9/11 memory fade is wholesome in an America with sickening body and body politic
Guns. Drugs. Supreme Court judges. Politicians who deepen polarisation
America’s gradual forgetting of 9/11 is the one wholesome thing that can be said about a country in which so much is wrong with body and body politic.
Every day, 120 Americans die at the end of a gun, including suicides and homicides, which makes for the shocking average of 43,375 per year.
The US spends more on health care than any other high-income country but still has the lowest life expectancy at birth and the highest rate of people with multiple chronic diseases, according to independent research group The Commonwealth Fund. Big cities are ravaged by fentanyl, a class of powerful synthetic opioids that have become the biggest killer of Americans aged between 18 and 49. Fentanyl was responsible for two-thirds of the 110,000 Americans who died of a drug overdose in 2022.
The American justice system too appears to be sickening. It is the only country other than Aruba to appoint high court judges for life with the result that they feel supremely entitled and unaccountable. US Supreme Court judges are taking liberties with ethics disclosures, capitalising on the impunity they enjoy. Justice Clarence Thomas is the most notable example of this lamentable tendency. However, his fellow judge on the Supreme Court bench, Samuel Alito, has also been shockingly casuistic about the reality that he and others who sit in judgement on others, at the pinnacle of the American justice system, cannot be regulated in any way. It is possible to impeach a US Supreme Court judge and thus be rid of them, but as The Economist’s Supreme Court correspondent Steven Mazie recently pointed out, even that “sole institutional check on bad behaviour” has been “used successfully only once, in 1804 – and even then Samuel Chase was acquitted in the Senate and remained on the bench for six more years”.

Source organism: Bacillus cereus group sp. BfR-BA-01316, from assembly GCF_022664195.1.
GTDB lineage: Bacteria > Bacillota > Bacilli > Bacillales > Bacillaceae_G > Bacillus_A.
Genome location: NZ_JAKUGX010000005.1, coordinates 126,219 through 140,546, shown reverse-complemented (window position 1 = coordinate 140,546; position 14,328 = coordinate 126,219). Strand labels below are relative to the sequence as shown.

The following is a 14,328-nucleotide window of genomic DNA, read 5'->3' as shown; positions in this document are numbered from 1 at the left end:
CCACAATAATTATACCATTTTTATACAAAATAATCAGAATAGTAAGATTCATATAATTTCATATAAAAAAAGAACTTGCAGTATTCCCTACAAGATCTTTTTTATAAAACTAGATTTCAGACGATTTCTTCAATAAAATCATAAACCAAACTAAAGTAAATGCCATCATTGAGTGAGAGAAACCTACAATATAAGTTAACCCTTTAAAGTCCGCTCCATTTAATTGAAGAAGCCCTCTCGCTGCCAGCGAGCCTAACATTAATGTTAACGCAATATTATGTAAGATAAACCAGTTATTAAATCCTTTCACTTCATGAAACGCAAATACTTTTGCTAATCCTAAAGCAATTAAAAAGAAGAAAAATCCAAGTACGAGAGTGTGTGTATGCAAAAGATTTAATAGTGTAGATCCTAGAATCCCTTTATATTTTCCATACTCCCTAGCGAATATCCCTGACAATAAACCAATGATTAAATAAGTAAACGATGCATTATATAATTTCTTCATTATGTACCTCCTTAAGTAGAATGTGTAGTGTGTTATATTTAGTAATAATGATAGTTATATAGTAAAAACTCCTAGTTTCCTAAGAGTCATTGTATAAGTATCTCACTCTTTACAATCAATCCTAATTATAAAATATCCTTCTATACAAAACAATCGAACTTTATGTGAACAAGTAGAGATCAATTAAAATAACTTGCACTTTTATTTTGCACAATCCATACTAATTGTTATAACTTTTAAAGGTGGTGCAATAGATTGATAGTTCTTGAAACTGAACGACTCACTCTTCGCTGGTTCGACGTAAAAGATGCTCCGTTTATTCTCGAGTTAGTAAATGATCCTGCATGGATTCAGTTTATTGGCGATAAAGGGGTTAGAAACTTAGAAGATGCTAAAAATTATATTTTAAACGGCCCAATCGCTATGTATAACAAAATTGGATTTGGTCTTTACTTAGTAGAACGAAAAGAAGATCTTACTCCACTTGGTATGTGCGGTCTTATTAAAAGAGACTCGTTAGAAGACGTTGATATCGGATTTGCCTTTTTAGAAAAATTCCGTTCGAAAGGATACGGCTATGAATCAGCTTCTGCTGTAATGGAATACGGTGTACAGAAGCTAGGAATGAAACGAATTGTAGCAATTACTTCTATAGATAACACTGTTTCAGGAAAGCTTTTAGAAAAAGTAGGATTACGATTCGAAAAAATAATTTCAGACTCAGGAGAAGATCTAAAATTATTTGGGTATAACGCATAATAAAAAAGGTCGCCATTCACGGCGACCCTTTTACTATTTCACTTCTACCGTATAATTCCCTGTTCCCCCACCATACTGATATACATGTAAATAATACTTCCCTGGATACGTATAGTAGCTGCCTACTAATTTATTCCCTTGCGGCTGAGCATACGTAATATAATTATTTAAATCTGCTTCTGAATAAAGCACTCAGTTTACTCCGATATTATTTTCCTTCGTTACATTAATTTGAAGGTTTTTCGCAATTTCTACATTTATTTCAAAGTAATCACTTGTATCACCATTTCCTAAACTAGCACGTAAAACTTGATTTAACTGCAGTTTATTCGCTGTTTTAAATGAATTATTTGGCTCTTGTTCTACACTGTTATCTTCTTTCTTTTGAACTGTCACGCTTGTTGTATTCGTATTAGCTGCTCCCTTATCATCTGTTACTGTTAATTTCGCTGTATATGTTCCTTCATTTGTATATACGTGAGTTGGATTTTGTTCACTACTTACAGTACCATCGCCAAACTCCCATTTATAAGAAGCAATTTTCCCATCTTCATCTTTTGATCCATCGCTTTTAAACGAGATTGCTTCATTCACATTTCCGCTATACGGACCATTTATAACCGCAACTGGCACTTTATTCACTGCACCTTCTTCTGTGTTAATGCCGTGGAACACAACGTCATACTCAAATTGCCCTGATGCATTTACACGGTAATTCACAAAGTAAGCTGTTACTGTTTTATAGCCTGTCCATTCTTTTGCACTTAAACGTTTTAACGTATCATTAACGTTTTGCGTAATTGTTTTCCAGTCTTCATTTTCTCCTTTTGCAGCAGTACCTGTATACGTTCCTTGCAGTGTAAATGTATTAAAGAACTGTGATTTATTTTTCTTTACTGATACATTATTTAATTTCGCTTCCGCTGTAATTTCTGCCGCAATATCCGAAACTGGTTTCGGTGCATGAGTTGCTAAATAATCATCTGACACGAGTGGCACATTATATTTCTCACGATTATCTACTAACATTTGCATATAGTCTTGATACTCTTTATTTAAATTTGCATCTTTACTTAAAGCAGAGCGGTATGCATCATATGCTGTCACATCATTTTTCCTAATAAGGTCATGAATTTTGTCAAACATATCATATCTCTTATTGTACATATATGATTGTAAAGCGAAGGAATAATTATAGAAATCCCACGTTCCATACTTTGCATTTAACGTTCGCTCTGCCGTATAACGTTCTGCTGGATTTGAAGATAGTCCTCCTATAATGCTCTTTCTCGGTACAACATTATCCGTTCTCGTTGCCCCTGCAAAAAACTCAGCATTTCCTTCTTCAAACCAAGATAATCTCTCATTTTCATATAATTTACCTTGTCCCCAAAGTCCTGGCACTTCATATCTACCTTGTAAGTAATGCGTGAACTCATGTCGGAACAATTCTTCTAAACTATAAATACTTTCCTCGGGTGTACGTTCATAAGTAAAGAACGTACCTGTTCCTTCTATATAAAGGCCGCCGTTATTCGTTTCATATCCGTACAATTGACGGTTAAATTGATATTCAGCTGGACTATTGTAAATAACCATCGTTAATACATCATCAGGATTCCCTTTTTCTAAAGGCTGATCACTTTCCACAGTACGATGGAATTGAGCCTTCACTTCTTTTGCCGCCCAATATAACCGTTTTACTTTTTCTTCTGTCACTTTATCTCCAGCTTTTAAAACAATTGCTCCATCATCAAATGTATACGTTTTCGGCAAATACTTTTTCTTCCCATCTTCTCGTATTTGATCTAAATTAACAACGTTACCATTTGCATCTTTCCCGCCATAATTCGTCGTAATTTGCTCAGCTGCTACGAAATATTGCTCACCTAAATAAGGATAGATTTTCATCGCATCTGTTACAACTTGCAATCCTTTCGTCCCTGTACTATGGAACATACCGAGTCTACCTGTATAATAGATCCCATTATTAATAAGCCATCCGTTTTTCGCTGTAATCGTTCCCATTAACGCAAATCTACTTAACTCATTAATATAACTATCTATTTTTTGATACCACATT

Finally, there is America’s politics. Not only is one of its two main parties increasingly white nationalist, anti-democratic, minoritarian and dedicated to fighting a persistent, bitter and wide-ranging culture war, it is unwilling to prise itself apart from its four-times indicted standard-bearer Donald Trump.
Add to that the fact that its politicians are more highly ideologically polarised than the voters they are meant to lead. Read between the lines of this month’s Carnegie Endowment for International Peace review of a decade of research and it’s clear America’s politicians are not helping to bridge divides but to exacerbate them.
According to the review, voters reveal “affective” or emotional polarisation, which means “they do not like members of the other party”. But Americans’ affective polarisation is pretty much at the same levels as “in many European countries”, it says, but European “democracies are not suffering as much”. This suggests “that something about the US political system, media, campaigns, or social fabric is allowing Americans’ level of emotional polarization to be particularly harmful to US democracy,” the review said.
Is it America’s politicians? Its media market? The huge role of money in American politics and elections? Or a combination of the three?